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Firing Squad Beats Lethal Drugs, Says Inmate, But It's Not Option

Image: Firing Squad Beats Lethal Drugs, Says Inmate, But It's Not Option

Ricky Gray leaves courthouse in Culpeper, Virginia. (Mike Morones /The Free Lance-Star via AP, File)
 

By    |   Thursday, 15 Dec 2016 11:47 AM

A firing squad would beat lethal drugs for his execution, suggested a Virginia death row inmate who is protesting in federal court against his scheduled January date with fate. Problem is, Virginia doesn't have firing squads.

Ricky Javon Gray, 39, argued through his lawyers that his execution using lethal drugs amounts to cruel and unusual punishment, reported the Richmond Times-Dispatch. He claimed he was being denied due process "behind a veil of secrecy that frustrates Mr. Gray's efforts to learn any meaningful details about the chemicals that will be used to cause his death."

Virginia law requires an inmate to pick between death by injection or electrocution, leaving injection of lethal drugs as the default. Gray's complaint argued that the electric chair is unconstitutional, but suggested a firing squad would not violate his rights.

"It is both more humane, quicker, more effective, and would frankly be completely feasible in Virginia," said Gray's attorney, Lisa Fried, referring to a firing squad, according to WRC-TV.

Gray's attorneys asked that the state's three-drug protocol be declared unconstitutional and that the state secrecy law that prevents Gray from finding out the identity of the drugs be stricken.

Gray is on death row for his role in the murders of Richmond musician Bryan Harvey, his wife Kathryn Harvey, and their two children Stella, 9, and Ruby, 4, on New Year's Day 2006.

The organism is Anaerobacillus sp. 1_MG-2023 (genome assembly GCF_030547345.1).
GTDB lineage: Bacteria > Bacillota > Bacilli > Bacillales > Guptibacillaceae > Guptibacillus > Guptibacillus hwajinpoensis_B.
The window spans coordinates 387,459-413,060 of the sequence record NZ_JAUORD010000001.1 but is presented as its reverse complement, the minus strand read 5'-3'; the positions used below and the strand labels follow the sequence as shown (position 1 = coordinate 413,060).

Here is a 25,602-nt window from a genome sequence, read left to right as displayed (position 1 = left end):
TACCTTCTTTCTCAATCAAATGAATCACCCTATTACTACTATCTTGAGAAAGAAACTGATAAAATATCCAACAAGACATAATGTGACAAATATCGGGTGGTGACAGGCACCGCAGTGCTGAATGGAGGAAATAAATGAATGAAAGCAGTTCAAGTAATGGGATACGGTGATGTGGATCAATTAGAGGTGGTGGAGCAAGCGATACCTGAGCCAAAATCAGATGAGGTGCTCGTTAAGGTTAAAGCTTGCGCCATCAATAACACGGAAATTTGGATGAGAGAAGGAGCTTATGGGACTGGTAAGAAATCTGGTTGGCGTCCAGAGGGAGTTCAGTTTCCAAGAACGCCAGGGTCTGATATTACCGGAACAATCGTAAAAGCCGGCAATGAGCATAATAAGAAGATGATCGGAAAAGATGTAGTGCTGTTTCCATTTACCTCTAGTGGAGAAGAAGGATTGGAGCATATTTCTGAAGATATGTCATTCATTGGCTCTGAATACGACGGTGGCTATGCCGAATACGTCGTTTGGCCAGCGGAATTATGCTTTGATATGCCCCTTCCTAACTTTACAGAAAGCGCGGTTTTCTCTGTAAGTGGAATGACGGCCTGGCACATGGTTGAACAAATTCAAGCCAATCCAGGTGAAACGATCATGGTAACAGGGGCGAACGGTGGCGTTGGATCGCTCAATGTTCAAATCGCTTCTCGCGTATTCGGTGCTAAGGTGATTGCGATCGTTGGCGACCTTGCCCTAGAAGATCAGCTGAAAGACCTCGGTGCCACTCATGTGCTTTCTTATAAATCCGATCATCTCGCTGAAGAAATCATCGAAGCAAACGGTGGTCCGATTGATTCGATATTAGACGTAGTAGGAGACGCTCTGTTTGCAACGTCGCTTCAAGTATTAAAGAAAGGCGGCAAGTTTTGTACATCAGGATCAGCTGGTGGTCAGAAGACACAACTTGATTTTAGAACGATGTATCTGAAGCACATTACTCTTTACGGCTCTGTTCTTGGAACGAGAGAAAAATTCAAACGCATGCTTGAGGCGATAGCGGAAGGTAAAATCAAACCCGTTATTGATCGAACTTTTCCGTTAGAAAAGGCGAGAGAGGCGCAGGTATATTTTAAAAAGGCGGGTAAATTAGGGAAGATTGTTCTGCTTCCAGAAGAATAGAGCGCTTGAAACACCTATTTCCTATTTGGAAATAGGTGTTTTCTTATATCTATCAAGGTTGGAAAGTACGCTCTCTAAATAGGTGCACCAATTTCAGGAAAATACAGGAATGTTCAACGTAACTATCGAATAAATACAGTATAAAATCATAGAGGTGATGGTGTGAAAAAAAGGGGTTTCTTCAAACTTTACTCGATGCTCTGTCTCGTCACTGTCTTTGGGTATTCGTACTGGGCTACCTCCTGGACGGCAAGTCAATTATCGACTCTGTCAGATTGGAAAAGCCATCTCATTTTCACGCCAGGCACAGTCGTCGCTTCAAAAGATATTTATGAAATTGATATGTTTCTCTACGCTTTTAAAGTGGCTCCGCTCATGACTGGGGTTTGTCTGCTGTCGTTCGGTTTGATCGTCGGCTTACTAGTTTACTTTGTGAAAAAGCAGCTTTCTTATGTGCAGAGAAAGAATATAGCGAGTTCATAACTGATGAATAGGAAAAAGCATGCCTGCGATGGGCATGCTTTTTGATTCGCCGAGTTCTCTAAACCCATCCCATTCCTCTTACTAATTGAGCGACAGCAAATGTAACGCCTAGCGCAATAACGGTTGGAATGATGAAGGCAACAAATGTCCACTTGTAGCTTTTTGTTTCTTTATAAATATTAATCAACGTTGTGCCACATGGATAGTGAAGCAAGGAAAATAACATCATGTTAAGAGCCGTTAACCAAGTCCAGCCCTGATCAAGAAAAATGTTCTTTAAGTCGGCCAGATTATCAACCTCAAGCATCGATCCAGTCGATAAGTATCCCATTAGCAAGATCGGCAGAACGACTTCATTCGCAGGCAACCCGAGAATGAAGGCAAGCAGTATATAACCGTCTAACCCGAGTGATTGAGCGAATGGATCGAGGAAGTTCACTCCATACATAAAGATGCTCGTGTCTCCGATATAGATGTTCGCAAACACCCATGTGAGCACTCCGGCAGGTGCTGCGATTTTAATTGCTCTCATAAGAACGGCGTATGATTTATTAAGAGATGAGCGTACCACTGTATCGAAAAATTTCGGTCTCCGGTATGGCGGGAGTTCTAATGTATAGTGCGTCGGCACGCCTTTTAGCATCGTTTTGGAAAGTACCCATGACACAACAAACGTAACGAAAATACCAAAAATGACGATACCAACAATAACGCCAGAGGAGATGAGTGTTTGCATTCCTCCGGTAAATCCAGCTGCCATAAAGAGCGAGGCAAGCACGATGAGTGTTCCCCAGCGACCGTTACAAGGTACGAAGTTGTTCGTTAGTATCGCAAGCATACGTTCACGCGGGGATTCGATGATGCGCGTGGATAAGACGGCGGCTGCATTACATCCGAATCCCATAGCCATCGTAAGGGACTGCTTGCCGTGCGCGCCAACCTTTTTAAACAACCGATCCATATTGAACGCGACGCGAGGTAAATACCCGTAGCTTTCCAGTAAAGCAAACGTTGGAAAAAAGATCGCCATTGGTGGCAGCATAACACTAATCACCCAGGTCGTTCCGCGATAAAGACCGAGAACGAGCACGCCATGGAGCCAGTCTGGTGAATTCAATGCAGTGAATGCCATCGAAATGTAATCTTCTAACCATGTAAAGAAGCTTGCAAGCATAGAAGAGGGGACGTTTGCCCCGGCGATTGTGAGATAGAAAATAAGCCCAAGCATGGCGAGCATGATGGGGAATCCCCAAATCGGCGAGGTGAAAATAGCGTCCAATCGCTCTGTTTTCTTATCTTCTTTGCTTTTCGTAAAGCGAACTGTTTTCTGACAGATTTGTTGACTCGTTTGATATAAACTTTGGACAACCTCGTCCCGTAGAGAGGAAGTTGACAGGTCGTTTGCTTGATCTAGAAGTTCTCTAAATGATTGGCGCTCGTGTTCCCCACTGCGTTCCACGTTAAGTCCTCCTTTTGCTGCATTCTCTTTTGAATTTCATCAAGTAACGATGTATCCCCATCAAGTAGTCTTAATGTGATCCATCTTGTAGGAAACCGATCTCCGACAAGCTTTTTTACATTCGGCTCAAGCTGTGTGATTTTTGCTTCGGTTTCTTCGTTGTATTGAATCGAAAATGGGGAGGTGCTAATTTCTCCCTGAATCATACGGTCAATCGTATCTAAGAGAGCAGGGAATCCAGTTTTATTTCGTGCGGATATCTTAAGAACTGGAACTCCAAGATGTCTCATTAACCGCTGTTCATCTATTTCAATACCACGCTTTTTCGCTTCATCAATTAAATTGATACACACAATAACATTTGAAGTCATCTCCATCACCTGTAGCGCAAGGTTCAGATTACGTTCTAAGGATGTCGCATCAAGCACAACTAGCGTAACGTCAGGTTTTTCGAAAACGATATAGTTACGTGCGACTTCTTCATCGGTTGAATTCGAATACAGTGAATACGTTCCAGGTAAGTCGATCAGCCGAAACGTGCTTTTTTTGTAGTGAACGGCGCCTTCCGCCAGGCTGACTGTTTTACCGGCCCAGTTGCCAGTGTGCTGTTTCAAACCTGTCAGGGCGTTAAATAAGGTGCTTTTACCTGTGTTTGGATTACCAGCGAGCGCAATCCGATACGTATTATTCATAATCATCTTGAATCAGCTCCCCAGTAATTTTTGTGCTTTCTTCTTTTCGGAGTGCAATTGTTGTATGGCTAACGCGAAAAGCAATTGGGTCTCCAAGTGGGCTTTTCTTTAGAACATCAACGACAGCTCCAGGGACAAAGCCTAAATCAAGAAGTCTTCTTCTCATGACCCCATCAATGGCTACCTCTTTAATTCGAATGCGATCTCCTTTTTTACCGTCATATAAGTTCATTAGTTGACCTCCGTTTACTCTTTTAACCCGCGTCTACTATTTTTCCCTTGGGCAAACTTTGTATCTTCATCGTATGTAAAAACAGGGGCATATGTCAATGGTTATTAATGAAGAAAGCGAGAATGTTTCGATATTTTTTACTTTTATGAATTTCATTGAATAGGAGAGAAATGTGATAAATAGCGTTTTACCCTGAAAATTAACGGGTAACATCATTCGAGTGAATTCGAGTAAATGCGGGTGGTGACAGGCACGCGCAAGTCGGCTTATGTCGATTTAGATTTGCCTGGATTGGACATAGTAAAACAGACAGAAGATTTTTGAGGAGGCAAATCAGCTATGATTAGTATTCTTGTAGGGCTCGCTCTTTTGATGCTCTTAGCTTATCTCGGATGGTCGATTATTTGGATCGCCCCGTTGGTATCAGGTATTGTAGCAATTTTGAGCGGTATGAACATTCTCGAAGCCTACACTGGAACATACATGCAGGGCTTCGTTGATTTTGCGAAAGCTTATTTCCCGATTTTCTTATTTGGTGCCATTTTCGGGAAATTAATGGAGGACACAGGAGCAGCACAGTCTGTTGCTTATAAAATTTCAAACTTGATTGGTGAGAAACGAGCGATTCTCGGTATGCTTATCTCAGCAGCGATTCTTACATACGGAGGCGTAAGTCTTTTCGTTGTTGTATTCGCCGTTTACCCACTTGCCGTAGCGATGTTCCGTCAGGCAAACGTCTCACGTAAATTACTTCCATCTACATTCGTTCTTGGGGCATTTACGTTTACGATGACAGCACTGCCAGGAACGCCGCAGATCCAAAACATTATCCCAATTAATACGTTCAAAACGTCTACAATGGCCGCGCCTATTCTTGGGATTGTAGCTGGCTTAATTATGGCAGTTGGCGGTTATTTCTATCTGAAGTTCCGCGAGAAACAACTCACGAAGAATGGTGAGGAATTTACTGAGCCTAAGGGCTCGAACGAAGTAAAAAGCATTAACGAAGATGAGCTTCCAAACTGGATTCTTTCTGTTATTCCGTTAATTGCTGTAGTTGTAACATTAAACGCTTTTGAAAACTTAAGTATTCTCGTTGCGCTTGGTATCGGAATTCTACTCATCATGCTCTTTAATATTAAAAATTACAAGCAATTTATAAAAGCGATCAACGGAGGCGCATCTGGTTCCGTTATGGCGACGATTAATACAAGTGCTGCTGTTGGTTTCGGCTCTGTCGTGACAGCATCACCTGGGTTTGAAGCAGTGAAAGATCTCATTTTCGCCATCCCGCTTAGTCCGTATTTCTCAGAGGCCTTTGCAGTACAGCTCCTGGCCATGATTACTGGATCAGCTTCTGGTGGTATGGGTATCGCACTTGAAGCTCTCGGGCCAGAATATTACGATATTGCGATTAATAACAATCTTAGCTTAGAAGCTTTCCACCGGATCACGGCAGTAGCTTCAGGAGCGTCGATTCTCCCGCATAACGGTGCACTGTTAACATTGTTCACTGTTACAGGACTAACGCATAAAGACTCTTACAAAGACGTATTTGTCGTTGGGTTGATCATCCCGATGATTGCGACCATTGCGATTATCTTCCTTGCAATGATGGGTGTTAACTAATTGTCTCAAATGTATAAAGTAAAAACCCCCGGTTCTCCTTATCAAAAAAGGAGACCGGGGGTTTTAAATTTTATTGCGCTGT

Gray and Ray Dandridge, 39, also killed Ashley Baskerville, 21, who had been a lookout during the Harvey murders, Baskerville's mother Mary Tucker, 47, and stepfather Percyell Tucker, 55. The Times-Dispatch said Dandridge is serving a life sentence.

Last week Alabama death row inmate Ronald Bert Smith Jr., 45, appeared to struggle for about 13 minutes during his execution with a lethal drug mix, reported the Washington Post.

Gray's execution would be the first in the state since Alfredo Prieto, convicted of three murders, was executed by lethal injection in October 2015. State officials didn't report any problems with his execution.

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A firing squad would beat lethal drugs for his execution, suggested a Virginia death row inmate who is protesting in federal court against his scheduled January date with fate. Problem is, Virginia doesn't have firing squads.
firing squad, lethal drugs, inmate
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2016-47-15
Thursday, 15 Dec 2016 11:47 AM
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